He also condemned the government’s growing restrictions on studying tobacco harm reduction. “Is this the approach of the establishment towards something that’s progressive and good, and can be scientifically proven? They banned research! If anything is to be banned, you actually do some research on it.”

    “Globally, harm reduction is happening. India is the story of tomorrow.”

    JK’s passion often threatened to overflow during our conversation, for which he sometimes apologized. But his portrayal of lives needlessly at risk because of the ban made his emotion readily understandable.

    Nonetheless, he’s essentially an optimist about the long-term direction of travel. Ban or no ban, India’s future will not be vape-free, he said. A “tsunami” has already begun, which cannot be turned back, and India has a surging illicit vape market.

    “Globally, harm reduction is happening,” he emphasized. “Cigarettes are an outdated way of getting nicotine.”

    He additionally wonders if profit motives will shift the country’s direction. “The vape industry has the capability of becoming a trillion dollar industry in two fiscal years,” he said. “India knows this and wants to have it and control it for itself.”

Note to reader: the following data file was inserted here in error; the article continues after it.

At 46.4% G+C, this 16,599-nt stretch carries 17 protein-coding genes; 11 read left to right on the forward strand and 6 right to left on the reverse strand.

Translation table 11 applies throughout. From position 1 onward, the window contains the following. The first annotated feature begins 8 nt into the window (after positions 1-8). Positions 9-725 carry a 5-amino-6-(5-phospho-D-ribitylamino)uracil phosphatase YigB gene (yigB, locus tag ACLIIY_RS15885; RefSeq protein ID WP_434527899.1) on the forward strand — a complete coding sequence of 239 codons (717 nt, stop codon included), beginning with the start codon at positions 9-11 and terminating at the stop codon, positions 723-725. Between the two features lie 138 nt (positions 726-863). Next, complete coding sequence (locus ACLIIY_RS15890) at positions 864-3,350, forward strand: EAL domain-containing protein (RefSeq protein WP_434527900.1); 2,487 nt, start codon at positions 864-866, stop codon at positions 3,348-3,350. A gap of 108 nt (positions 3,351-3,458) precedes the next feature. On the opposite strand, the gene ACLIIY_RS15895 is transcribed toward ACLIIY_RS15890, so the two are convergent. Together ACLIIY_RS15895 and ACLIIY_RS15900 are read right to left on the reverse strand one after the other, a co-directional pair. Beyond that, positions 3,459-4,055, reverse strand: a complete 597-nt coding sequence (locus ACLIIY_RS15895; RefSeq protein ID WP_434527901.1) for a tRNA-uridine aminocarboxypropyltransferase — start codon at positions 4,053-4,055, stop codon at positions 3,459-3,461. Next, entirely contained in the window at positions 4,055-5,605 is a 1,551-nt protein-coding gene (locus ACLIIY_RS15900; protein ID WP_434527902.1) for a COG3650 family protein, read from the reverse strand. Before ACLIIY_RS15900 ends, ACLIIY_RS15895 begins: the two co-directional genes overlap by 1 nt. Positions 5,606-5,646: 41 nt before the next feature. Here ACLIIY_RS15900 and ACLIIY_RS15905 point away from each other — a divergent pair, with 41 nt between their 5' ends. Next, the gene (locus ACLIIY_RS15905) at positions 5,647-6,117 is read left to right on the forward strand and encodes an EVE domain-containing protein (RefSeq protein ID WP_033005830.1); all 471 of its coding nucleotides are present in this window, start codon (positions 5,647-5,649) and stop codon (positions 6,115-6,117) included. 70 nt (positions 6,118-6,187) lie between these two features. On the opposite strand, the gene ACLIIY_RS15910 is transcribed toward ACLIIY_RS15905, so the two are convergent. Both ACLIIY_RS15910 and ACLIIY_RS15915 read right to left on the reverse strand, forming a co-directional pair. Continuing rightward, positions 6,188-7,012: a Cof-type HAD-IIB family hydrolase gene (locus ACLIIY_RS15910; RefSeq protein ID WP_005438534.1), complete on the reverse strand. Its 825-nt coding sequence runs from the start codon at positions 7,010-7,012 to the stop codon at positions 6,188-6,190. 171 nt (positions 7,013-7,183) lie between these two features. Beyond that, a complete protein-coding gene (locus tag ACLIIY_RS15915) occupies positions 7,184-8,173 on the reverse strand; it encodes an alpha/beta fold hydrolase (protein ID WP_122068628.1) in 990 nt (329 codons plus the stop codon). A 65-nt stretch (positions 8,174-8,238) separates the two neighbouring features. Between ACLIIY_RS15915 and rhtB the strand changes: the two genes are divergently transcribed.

Citing ITC’s dominant position in the tobacco market and the Indian government’s part-ownership, JK speculated that the ban might play the role of “clearing the table” for future legal-vape developments. “India is one of the biggest marketplaces in the world. India is the story of tomorrow.”

    But with vapes still banned, what does his own role look like?

    “As far as this movement is concerned, I’m here until the end, irrespective of the outcome. I’m a vape advocate and I vape, and I will declare it to anyone. Do you want to put me in jail? Then do it! I will find my own way and means to get my vape in jail. I will have no problem with that.”

    The work he does for people’s right to access safer nicotine products is just a “small contribution,” he said modestly. “If you look at ants, it is never the job of the one ant to get [the whole] job done. An ant does a little, which builds up to a movement. We all do our bits. Change is coming.”



    Photograph of Mumbai (cropped) by u/AffectionateMind26 via Wikimedia Commons/Creative Commons 2.0

    • Kiran is a tobacco harm reduction fellow for Filter. She is a writer and journalist who has written for publications including the Guardian, the Telegraph, I Paper and the Times, among many others. Her book, I Can Hear the Cuckoo, was published by Gaia in 2023. She lives in Wales.

      Kiran’s fellowship is supported by an independently administered tobacco harm reduction scholarship from Knowledge-Action-Change—an organization that has separately provided restricted grants and donations to Filter.